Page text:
In Smith & Nephew, Inc. v. Arthrocare Corp., Appeal No. IPR2016-00918 (Fed. Cir. Aug. 21, 2019), the Federal Circuit affirmed the Patent Trial and Appeal Board’s decision in an IPR to invalidate patent claims on the basis of obviousness, determining that the Board did not violate the Administrative Procedure Act (APA) by describing the motivation to combine the teachings of the prior art in different language than that used in the petition.  Additionally, the court affirmed the Board’s claim construction as reasonable and found that subjecting a pre-AIA patent to inter partes review was constitutional when the patent issued after the passage of the AIA.  The decision suggests that, when the same passage in a prior art reference is relied upon by both a petitioner and the Board to find a motivation to combine references, a mere difference in how that passage is characterized is unlikely to be considered a change in theories in contravention of the APA.

The patent at issue is directed to a surgical suture anchor used to reattach soft tissue to bone.  The challenged claim recited “ a rigid support integral with the anchor body to define a single-piece component.”  The primary reference discloses nearly all claim features but does not expressly describe a “single-piece component,” so a secondary reference directed to a bone anchor was relied upon in the petition and considered by the Board for this claim feature.  The secondary reference includes a passage that describes two different manners of manufacturing the bone anchor: (1) by casting an anchor body and posts together, and (2) by casting or forming the anchor body and inserting the posts later.  The latter manufacturing option is introduced in the secondary reference by the adverb “alternatively.”  Based on this passage, the petitioner characterized the secondary reference as disclosing single-piece casting as “well-known,” “accepted,” and “simple.”  In the final written decision, the Board described this passage as suggesting that the first manufacturing option was “primary” and “preferred” because of the word “alternatively.”  Both the petitioner and the Board relied upon this passage to find a motivation to combine references.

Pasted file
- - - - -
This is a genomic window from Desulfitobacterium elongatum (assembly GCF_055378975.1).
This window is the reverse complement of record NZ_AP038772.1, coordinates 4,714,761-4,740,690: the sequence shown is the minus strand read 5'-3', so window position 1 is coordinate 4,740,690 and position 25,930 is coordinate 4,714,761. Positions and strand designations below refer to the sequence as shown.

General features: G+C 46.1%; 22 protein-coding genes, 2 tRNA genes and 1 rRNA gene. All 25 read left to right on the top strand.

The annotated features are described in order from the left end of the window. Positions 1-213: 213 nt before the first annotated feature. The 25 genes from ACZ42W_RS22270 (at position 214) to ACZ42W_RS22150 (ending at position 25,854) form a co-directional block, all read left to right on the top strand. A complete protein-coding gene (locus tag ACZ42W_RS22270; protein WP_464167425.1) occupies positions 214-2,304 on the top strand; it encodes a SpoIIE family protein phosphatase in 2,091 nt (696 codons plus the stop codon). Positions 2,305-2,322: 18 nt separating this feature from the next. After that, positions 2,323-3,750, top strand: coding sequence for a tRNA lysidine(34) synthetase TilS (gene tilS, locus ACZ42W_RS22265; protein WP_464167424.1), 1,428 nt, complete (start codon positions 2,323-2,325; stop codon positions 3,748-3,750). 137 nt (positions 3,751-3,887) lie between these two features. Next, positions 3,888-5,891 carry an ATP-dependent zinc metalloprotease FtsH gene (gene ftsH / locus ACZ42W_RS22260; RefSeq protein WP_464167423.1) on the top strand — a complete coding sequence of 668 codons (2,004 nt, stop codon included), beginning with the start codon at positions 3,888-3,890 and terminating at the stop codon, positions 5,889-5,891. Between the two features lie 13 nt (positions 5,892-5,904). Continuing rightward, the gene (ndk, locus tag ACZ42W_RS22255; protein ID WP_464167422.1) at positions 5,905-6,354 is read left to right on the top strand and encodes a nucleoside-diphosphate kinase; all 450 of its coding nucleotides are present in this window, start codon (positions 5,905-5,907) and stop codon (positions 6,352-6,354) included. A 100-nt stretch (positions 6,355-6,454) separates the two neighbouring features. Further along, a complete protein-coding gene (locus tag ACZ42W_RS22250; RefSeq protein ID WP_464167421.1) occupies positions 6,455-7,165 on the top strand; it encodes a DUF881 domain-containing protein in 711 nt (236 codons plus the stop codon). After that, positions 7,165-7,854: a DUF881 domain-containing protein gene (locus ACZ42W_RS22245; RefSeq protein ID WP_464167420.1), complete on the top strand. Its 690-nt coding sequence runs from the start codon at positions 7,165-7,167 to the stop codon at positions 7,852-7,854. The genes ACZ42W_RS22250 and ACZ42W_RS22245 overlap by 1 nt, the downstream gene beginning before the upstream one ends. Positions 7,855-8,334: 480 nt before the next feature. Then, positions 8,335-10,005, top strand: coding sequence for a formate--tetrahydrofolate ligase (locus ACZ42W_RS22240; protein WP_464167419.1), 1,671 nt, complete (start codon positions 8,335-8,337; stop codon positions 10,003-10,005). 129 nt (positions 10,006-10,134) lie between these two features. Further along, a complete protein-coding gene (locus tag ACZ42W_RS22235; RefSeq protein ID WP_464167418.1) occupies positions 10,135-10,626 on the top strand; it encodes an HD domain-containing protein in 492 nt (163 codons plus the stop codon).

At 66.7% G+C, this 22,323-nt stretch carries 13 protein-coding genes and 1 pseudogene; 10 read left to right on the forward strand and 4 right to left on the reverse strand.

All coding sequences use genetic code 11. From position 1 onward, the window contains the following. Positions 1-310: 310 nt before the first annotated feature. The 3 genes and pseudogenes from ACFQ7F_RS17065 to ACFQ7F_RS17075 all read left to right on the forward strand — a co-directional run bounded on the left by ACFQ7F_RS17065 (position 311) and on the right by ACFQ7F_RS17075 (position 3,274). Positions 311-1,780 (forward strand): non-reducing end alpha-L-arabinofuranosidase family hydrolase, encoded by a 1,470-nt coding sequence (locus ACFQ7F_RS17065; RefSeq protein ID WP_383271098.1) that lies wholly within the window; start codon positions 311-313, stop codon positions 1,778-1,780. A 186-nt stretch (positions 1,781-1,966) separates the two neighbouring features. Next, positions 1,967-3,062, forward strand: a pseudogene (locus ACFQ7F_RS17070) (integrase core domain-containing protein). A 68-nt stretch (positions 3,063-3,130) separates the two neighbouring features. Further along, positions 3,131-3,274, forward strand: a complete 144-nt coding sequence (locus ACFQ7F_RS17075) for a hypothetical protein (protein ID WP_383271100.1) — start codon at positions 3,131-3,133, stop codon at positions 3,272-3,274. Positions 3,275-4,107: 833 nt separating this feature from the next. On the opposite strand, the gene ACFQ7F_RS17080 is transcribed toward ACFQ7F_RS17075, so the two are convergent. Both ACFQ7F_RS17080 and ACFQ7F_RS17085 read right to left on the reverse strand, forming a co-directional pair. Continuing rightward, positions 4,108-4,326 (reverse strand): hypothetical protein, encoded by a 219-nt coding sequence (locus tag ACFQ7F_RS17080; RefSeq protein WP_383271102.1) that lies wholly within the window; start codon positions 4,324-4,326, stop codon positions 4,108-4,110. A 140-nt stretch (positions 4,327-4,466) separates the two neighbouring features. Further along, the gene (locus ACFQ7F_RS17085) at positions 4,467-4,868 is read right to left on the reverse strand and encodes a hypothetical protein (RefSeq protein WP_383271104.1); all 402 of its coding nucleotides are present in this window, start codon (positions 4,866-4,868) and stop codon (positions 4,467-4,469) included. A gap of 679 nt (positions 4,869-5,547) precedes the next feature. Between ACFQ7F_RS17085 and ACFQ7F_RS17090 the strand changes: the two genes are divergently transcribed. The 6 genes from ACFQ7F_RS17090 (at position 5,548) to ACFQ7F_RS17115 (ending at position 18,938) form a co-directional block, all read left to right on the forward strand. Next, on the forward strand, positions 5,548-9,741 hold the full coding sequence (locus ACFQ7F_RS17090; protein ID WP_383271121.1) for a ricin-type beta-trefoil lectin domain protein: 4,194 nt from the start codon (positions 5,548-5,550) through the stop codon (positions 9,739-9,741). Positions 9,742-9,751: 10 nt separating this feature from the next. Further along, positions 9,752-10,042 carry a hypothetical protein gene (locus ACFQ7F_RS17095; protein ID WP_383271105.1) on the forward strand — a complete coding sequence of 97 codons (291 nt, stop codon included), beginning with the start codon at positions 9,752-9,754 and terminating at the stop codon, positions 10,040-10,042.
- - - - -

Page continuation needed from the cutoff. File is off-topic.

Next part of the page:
On appeal, the patent owner argued that the Board’s characterization of the passage in the secondary reference amounted to a new theory of motivation to combine in violation of the APA’s procedural requirements for formal administrative adjudications.  However, because the parties had disputed the meaning of the passage throughout the trial and because the Board provided notice and an opportunity to address the portion of the reference relied upon by the Board, the court found no APA violation.

In light of this decision, practitioners should not expect that their procedural rights under the APA limit the language or approaches that the Board may use to analyze sections of prior art references that have been thoroughly debated by the parties.  Instead, practitioners would be wise to anticipate and argue against all viable descriptions and characterizations of prior art references cited to provide a motivation to combine, even when not explicitly set forth by the opposing party.